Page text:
When do shin splints happen?
Although the mechanism of shin splints isn’t certain, they do seem to be linked to overuse. So, a new runner who is feeling enthusiastic and heading out for lots of runs, or a more experienced runner who is quickly cranking up their miles, are both at risk. Being overweight is another risk factor for shin splints and women are more likely to be affected than men. The positioning of your body when you run is called your running biomechanics. Poor biomechanics can mean an increased chance of shin splints. This could be a muscular weakness or imbalance in your core, hips, knees or ankles that has a knock-on effect on to your lower legs and feet and puts you at higher risk of shin problems.
How are shin splints treated?
If your shins are sore, then applying ice packs and using pain killers is the first aid treatment. Rest however is the most important thing. After around two to four weeks the pain and tenderness should go and you can slowly begin to run again. You can keep up your fitness during this time by doing exercises that don’t trigger the pain. Try cycling or swimming. It’s a really good idea to see a sports physiotherapist to figure out why you have had shin splints. Working on weaknesses and imbalances and having a slow, graded return to running may be all that is needed. This is particularly important if you have had shin splints before; recurrent problems usually have an underlying cause.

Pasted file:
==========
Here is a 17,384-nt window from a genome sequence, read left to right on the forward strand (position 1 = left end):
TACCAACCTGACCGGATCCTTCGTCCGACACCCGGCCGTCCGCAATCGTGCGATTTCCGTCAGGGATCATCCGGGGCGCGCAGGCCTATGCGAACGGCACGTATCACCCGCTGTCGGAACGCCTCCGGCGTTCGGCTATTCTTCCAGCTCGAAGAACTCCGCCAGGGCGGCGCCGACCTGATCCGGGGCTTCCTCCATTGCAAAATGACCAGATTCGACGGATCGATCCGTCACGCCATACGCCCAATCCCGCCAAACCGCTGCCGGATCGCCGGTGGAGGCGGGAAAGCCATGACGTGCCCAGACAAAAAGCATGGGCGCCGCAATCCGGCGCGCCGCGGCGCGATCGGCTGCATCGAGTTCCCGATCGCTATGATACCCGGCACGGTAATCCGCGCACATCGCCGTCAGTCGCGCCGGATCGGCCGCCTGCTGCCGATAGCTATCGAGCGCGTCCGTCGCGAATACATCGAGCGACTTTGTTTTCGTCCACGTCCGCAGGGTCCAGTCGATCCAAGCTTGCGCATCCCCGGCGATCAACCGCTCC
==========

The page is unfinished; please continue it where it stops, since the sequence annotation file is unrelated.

How can I prevent shin splints?
Gradually increasing your running frequency and distance, running on softer ground and strengthening your calf muscles are all things that can help prevent shin splints. Make sure you have plenty of rest days to allow the bones and muscles to adapt to the demands you are placing on them. Working on good running form and technique and seeing a physiotherapist to assess your running gait and biomechanics can both help stop shin problems. It’s not clear how important foot placement is when it comes to preventing shin splints but if you have significant pronation of your feet when you run then being assessed for the right shoes for your feet may make a difference.
How do I know it isn’t a break in the bone?
Any pain that keeps coming back is significant and shouldn’t be ignored. Another warning sign is pain that you get at rest, so if the shin pain doesn’t ease up when you stop running or affects you at night, it definitely needs checking out by a medical professional. Similarly, if there is one particular point on your shin that hurts when you press it, rather than a general tenderness, then this can also be a sign of a more serious bony injury.
Don’t be disheartened, recovery can take time but is achievable and we all know that the patience and hard work is worth it if it keeps you running.